Participatory Technologies in design offers an
opportunity for architects to re-design cities and find new
opportunities, in different scales, with their citizens, to create new
economic, social, environmental values and provide better public
realms and empowering the community by engaging them in
participatory actions, aiming at the sustainability of urban public space
and rapidly suppress its insufficiencies.
Accordingly, the city and architecture of the future face the challenge
of innovation in an evolution that involves society, economy,
environment, etc. But what about the informal settlements which are
dealing with socio-economic and environmental issues? These
neighborhoods present the greatest challenges to human sustainable
development and equity, safety, environmental quality, and resiliency
central to the New Urban Agenda.
As information and communication technology (ICT) becomes
pervasive, the architect has to rethink the rules for communication
between the citizen and physical urban space for adapting to the period
in which we are living in. Over the last few decades, an increasingly
collaborative work developed among spatial practitioners such as
architects, urban planners, artists and, media designers; has produced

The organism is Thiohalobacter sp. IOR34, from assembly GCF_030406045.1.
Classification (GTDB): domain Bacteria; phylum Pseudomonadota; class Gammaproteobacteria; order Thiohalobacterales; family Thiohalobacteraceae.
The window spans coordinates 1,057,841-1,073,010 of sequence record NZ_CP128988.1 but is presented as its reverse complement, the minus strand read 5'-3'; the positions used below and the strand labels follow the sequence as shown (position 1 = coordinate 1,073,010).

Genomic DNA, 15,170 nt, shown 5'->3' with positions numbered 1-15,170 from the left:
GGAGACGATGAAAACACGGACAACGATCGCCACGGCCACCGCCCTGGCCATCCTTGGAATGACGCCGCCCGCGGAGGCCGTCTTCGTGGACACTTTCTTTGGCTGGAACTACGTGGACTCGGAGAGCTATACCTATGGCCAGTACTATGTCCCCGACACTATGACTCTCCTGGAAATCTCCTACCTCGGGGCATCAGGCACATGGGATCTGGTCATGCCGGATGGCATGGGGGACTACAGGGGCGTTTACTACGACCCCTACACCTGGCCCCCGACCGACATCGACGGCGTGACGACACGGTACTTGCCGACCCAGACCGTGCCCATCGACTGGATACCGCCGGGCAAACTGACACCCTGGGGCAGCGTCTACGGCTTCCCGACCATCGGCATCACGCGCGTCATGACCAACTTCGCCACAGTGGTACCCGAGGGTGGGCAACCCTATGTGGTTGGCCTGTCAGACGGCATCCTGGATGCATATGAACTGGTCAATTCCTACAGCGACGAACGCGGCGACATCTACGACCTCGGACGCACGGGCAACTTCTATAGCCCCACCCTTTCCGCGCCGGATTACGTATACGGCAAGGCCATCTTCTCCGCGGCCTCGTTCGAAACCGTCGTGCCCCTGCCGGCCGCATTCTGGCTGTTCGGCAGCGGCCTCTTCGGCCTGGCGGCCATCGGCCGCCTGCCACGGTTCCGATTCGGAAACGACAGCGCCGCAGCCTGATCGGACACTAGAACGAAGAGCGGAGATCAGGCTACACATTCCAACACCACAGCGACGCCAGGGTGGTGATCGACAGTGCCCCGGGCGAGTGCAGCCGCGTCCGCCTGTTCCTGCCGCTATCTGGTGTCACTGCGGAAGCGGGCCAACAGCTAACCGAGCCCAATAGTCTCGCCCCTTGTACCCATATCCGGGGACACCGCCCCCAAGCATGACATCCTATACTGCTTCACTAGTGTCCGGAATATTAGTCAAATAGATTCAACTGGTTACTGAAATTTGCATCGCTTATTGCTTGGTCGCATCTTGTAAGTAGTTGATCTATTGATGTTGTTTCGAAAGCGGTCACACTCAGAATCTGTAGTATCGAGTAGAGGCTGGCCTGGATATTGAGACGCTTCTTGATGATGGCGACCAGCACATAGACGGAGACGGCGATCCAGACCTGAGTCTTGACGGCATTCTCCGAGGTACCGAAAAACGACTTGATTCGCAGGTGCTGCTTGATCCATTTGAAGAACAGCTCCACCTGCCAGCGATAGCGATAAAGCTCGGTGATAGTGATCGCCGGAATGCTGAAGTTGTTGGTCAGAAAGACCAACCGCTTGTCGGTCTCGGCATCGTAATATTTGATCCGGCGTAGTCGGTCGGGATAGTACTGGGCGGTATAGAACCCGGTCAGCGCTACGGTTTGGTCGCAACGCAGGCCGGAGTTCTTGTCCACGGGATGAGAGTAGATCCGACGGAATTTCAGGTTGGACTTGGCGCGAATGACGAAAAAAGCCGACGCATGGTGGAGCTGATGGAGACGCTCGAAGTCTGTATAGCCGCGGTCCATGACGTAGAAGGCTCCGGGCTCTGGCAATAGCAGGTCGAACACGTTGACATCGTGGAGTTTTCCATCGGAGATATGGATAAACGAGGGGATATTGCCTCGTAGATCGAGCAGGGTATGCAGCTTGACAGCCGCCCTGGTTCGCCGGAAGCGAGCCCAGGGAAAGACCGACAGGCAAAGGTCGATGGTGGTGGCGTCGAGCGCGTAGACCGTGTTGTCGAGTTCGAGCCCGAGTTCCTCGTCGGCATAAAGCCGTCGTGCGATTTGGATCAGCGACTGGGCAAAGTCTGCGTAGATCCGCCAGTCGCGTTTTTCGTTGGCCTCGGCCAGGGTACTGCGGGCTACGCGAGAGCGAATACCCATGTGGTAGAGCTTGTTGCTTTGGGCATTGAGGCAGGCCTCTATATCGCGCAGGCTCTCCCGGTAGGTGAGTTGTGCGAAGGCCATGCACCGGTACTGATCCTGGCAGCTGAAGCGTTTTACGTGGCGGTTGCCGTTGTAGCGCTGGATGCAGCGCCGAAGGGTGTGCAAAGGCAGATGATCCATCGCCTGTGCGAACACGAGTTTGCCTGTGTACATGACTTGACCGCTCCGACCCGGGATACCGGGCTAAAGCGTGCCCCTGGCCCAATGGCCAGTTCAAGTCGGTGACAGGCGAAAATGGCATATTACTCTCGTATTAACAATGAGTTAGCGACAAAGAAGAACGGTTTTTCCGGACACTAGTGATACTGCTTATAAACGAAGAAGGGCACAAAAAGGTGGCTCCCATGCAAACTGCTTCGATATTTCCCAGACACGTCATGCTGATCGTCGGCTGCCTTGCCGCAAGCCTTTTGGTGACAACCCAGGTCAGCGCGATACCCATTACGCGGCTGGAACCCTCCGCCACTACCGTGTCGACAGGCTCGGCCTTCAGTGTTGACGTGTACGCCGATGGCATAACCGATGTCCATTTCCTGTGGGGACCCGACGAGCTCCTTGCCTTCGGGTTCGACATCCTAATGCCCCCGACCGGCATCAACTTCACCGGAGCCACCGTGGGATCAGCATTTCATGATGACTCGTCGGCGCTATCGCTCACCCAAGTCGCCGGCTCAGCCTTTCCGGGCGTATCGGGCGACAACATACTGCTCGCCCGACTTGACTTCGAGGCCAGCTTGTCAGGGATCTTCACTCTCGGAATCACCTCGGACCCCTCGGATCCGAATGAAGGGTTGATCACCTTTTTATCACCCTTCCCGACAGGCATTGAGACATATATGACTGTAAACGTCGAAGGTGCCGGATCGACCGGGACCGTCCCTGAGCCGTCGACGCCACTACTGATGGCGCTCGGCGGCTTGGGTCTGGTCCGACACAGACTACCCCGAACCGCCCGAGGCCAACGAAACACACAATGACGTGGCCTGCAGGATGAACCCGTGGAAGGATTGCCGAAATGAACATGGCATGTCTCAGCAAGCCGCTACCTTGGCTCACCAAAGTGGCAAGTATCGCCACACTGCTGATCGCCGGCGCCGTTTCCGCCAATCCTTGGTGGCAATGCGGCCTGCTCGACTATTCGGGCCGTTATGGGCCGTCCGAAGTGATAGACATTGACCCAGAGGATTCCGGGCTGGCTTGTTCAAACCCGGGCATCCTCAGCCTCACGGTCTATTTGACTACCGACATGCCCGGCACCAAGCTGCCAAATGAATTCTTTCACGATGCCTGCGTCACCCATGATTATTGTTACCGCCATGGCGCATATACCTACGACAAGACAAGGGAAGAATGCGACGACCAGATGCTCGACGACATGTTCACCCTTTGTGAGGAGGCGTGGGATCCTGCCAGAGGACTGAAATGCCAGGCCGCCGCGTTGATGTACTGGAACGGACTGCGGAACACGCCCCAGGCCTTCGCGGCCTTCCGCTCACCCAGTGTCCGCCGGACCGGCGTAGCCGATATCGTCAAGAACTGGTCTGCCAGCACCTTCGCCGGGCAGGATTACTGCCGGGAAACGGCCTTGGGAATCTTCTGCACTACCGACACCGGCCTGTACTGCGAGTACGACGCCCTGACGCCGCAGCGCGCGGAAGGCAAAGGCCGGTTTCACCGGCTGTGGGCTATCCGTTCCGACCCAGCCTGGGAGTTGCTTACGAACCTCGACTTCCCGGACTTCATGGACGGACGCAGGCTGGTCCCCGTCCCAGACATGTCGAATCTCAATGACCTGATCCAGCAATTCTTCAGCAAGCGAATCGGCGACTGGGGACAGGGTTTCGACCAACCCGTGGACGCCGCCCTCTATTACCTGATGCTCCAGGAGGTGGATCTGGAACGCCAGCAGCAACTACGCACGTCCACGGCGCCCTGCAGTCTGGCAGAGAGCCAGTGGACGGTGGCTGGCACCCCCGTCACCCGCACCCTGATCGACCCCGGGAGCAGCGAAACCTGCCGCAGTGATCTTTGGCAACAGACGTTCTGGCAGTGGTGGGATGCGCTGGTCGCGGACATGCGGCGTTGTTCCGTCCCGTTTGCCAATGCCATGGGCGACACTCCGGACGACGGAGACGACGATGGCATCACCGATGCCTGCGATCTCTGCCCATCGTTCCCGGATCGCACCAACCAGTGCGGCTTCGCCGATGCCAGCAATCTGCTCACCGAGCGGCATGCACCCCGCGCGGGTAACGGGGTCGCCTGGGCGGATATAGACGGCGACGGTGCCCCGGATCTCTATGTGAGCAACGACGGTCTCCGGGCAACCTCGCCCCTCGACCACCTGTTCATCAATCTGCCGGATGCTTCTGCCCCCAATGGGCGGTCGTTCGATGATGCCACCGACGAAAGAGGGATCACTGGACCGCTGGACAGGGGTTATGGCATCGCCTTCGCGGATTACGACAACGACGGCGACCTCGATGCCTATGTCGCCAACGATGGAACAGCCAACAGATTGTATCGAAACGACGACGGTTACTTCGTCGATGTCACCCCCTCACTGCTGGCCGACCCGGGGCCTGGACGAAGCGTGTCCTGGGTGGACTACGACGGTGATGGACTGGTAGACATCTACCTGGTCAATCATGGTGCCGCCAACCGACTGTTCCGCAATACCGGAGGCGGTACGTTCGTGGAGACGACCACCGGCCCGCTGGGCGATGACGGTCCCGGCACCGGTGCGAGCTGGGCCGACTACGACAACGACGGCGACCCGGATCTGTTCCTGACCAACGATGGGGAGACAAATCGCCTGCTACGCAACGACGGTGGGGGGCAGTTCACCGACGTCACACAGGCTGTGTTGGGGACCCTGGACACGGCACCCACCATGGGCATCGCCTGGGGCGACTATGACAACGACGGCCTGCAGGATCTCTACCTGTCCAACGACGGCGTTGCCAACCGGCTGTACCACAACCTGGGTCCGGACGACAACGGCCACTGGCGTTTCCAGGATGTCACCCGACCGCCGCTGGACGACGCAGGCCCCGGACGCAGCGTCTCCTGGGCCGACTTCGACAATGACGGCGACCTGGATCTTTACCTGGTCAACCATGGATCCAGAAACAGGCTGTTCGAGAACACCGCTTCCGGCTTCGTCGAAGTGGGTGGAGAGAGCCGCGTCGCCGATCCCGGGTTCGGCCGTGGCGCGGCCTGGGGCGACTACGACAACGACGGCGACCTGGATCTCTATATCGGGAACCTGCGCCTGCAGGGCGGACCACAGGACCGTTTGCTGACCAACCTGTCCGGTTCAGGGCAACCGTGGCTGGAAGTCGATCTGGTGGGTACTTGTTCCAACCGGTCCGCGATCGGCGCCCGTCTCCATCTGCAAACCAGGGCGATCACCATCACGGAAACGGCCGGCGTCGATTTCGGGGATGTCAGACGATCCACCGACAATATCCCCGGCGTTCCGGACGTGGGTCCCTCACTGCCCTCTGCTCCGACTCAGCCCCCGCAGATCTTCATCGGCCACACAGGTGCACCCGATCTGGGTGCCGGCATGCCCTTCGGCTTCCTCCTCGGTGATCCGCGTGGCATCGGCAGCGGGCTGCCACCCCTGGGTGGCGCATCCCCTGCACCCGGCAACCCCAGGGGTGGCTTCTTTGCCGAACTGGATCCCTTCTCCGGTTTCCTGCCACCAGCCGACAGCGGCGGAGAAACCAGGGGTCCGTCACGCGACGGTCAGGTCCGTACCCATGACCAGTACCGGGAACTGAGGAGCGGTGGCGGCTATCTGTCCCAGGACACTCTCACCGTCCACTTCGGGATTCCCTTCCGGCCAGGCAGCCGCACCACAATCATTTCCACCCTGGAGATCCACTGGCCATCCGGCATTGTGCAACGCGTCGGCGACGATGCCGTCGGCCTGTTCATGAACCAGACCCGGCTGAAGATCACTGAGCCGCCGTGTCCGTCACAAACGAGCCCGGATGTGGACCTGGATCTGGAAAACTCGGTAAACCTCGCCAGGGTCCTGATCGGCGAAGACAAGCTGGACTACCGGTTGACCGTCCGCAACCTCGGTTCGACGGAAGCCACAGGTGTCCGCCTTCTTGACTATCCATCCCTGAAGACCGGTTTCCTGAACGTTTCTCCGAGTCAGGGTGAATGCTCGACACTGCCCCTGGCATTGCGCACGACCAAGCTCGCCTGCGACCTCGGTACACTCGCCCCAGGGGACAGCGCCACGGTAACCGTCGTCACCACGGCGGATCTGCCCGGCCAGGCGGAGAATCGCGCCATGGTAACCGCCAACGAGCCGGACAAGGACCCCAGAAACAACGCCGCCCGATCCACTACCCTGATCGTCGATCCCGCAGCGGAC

a particular landscape of projects that engage information technology
as a catalytic tool for interactions in the physical urban space.
ICT, mobiles, applications, and digital technologies are tools to
empower slum residents and their youth to have greater control over
their lives. Communities and prosperity through access to information
and knowledge are going to be more engaged and empowered.
Basically, to develop a public realm or neighborhood or a barrio, the
first tool is data. Architects and decision-makers will be the data users.
Moreover, citizens will be the Data collectors and, in this system, they
can get aware of individual impacts on themselves and the whole.
Enabling communities to participate in settlement planning and
upgrading including, the management of new infrastructure
undoubtedly, requires action at the political level but, we cannot
hesitate architect’s role to society aim to provide lasting solutions to
specific needs and, the active participation of the community lends
these additional values.
In this context, the proposed paper will present an overview of the
participatory digital technologies involved in civic engagement in
informal cities in Africa. This analysis is essential to define the
application of spatial acupunctures or plug-ins in the public realm and
urban environment to upgrade the informality in Maputo,